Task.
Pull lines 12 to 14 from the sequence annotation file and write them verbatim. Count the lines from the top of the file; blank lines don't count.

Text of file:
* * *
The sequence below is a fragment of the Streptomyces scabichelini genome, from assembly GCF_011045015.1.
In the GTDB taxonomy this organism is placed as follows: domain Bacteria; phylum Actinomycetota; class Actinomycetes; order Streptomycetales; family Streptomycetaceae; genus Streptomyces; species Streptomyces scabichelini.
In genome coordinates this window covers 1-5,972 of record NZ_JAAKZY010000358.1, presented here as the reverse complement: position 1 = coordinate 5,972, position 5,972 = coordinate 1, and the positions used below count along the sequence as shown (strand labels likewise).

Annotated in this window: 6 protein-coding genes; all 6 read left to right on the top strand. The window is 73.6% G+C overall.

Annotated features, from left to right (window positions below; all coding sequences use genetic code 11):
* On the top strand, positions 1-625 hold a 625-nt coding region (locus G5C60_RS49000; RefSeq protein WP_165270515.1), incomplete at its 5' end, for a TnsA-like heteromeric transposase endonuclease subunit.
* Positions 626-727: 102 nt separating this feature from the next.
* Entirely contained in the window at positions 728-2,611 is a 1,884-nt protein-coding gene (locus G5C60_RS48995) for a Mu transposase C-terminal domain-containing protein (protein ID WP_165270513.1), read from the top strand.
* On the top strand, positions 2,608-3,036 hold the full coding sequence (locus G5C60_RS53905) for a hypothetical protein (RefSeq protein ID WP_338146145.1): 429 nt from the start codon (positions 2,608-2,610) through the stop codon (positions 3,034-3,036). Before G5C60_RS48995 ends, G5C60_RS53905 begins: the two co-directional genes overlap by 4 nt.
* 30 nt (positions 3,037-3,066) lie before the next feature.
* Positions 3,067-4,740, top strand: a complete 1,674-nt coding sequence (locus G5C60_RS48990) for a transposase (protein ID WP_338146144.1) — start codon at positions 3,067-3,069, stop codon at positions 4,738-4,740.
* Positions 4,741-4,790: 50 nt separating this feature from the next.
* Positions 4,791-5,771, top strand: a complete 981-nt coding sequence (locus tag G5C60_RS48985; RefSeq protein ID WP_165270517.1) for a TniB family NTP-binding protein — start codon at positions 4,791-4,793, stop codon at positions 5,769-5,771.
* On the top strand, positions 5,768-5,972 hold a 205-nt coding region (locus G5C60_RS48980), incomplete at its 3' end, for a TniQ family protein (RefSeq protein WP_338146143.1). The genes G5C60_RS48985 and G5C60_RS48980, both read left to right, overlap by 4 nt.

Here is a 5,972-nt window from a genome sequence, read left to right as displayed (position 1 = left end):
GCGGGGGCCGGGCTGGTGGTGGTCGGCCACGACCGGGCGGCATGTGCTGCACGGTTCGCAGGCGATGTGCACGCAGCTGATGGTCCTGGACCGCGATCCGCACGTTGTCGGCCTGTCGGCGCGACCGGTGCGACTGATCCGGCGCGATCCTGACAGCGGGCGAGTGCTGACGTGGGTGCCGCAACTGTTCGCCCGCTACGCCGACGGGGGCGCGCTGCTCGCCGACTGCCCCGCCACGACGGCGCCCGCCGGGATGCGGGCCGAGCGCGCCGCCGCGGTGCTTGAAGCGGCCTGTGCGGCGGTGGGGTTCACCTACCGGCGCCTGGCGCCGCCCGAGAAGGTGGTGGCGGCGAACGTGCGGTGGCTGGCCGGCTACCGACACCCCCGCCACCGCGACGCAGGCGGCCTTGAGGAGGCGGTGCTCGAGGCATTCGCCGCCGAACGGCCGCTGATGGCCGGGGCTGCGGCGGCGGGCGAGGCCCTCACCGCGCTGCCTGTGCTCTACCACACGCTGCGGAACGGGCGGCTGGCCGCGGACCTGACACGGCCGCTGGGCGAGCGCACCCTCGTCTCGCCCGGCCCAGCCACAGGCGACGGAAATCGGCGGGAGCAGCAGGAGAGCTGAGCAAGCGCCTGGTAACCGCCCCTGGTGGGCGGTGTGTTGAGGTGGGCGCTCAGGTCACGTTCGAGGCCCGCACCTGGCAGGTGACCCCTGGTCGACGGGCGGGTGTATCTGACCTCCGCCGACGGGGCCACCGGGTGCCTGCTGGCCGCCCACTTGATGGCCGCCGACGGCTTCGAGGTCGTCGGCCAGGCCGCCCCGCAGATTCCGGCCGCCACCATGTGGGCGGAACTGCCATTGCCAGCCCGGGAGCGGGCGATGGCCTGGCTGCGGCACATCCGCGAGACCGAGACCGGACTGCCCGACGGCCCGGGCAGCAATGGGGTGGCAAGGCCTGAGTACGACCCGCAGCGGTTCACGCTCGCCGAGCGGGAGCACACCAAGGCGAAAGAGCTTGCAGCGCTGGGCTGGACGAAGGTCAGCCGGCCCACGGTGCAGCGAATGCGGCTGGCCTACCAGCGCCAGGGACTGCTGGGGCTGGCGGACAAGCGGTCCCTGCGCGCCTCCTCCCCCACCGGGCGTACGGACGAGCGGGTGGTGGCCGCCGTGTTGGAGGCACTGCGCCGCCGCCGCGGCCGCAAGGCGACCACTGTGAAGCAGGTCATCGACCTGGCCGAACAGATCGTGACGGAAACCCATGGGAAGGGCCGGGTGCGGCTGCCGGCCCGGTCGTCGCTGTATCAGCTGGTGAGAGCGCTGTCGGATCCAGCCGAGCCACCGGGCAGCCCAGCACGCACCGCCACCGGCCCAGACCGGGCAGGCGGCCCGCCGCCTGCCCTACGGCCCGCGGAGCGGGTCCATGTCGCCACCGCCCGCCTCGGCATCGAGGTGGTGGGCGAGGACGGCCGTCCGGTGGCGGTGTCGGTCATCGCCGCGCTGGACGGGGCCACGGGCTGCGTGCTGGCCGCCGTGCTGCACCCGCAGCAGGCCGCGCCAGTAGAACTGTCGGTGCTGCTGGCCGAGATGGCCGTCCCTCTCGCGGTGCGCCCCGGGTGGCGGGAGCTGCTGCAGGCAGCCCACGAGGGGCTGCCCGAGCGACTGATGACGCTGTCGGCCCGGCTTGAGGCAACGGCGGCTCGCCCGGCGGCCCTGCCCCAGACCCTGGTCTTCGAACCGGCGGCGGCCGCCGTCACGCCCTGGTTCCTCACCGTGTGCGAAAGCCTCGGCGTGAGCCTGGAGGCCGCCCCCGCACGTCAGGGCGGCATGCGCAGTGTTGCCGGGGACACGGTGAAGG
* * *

* Positions 4,741-4,790: 50 nt separating this feature from the next.
* Positions 4,791-5,771, top strand: a complete 981-nt coding sequence (locus tag G5C60_RS48985; RefSeq protein ID WP_165270517.1) for a TniB family NTP-binding protein — start codon at positions 4,791-4,793, stop codon at positions 5,769-5,771.
* On the top strand, positions 5,768-5,972 hold a 205-nt coding region (locus G5C60_RS48980), incomplete at its 3' end, for a TniQ family protein (RefSeq protein WP_338146143.1). The genes G5C60_RS48985 and G5C60_RS48980, both read left to right, overlap by 4 nt.